This, however, is not the truth. My awareness isn’t capturing some truth beyond my own emotions, but it is reflecting my emotions back at me through the world appears to me. To embrace this mode of being is to accept a kind of sleep – or a form of sleep walking. To awaken is to realize just how much we do this all the time and to be self aware that is what is happening.

      This doesn’t mean cutting someone off in traffic isn’t wrong. For all I know, the guy who did it might be an asshole, who cuts off people routinely. But I don’t – and can’t – know that just based on my experience, for I bring into those experiences so much of my own inclinations and perspective. Myself is like a filter through which I see the world. I can’t remove this filer completely (which is your point). But I can become self-aware of the filter, and so expand my consciousness. And this kind of expanded consciousness is already a big part of our everyday consciousness, if only we turn to it and be with it.

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  4. ” For all I know, the guy who did it might be an asshole, who cuts off people routinely. But I don’t – and can’t – know that just based on my experience, for I bring into those experiences so much of my own inclinations and perspective.”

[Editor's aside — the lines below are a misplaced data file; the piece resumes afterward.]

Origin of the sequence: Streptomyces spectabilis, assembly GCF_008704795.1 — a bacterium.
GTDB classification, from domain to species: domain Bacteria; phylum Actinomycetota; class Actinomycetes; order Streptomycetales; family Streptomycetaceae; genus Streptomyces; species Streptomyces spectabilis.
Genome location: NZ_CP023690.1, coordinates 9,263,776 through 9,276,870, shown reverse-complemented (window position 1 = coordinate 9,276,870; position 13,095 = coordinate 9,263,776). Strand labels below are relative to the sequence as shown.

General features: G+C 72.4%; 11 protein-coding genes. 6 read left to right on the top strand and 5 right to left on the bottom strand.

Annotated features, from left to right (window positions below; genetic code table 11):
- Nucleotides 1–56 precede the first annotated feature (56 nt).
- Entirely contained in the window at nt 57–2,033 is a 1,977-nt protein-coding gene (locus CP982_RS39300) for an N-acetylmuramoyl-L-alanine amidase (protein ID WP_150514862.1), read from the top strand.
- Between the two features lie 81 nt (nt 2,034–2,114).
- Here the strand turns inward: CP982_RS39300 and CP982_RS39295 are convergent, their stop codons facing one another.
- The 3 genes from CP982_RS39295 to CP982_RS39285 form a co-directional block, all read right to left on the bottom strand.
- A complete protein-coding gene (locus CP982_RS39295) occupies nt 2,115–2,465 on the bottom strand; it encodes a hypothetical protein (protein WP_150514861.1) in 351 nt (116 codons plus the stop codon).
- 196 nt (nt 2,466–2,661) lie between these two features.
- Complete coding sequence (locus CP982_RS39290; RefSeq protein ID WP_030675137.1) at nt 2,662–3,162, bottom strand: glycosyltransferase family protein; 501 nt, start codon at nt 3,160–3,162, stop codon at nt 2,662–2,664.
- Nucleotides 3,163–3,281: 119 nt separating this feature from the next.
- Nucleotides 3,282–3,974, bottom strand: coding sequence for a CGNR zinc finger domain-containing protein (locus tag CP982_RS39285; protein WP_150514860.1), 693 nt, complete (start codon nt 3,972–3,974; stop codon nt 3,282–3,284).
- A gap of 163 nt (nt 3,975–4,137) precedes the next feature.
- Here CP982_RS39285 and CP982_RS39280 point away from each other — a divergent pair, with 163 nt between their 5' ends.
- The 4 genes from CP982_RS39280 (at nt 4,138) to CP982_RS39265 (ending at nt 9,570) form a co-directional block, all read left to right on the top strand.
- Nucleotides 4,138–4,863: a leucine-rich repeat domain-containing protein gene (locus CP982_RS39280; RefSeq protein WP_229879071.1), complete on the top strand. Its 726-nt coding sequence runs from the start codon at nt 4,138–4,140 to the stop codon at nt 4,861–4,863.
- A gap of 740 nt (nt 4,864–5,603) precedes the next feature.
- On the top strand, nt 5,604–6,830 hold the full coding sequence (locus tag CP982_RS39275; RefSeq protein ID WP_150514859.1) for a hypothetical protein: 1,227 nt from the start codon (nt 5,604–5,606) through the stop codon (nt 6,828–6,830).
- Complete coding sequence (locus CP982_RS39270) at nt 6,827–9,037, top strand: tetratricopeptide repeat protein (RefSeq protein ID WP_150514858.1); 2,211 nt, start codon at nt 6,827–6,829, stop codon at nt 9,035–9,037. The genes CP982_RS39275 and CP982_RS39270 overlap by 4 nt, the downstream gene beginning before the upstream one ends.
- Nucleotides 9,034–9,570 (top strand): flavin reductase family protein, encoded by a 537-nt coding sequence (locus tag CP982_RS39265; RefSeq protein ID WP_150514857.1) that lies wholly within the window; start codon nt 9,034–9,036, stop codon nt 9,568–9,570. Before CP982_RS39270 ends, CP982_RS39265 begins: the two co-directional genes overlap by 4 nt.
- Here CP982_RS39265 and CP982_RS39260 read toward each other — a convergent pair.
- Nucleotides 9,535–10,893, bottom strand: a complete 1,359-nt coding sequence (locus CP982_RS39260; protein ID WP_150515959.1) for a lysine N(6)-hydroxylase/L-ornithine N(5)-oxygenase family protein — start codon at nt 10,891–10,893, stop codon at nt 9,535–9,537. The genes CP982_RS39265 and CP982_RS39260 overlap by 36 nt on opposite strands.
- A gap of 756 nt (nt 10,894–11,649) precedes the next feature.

So, how can you know if this guy is an asshole or not?

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    • In an ordinary sense, we know if he is an asshole if we can see he cuts people off routinely.

      But in a deeper sense, I can’t know he is an asshole without myself being a bit of an asshole. Maybe not as much an asshole as he is, but a little bit. Being an asshole is one way in which one gives up the task of trying to separate out the world from one’s perception of it infused by one’s emotions. The asshole just sees the world as he wants to see it, and asserts his right forcefully to that. When I think of him as an asshole, I might feel like I am just tracking how the world is, but in part I am also doing just what he is doing. Maybe less forcefully and more guiltily, but still the same kind of thing he is doing. The world objectively doesnt have assholes. Only our thinking makes it so.

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    • You mean, do I know it by some mystical insight? No. I believe it like I believe most things, and the most I can do is give reasons for why I believe it, like I did above.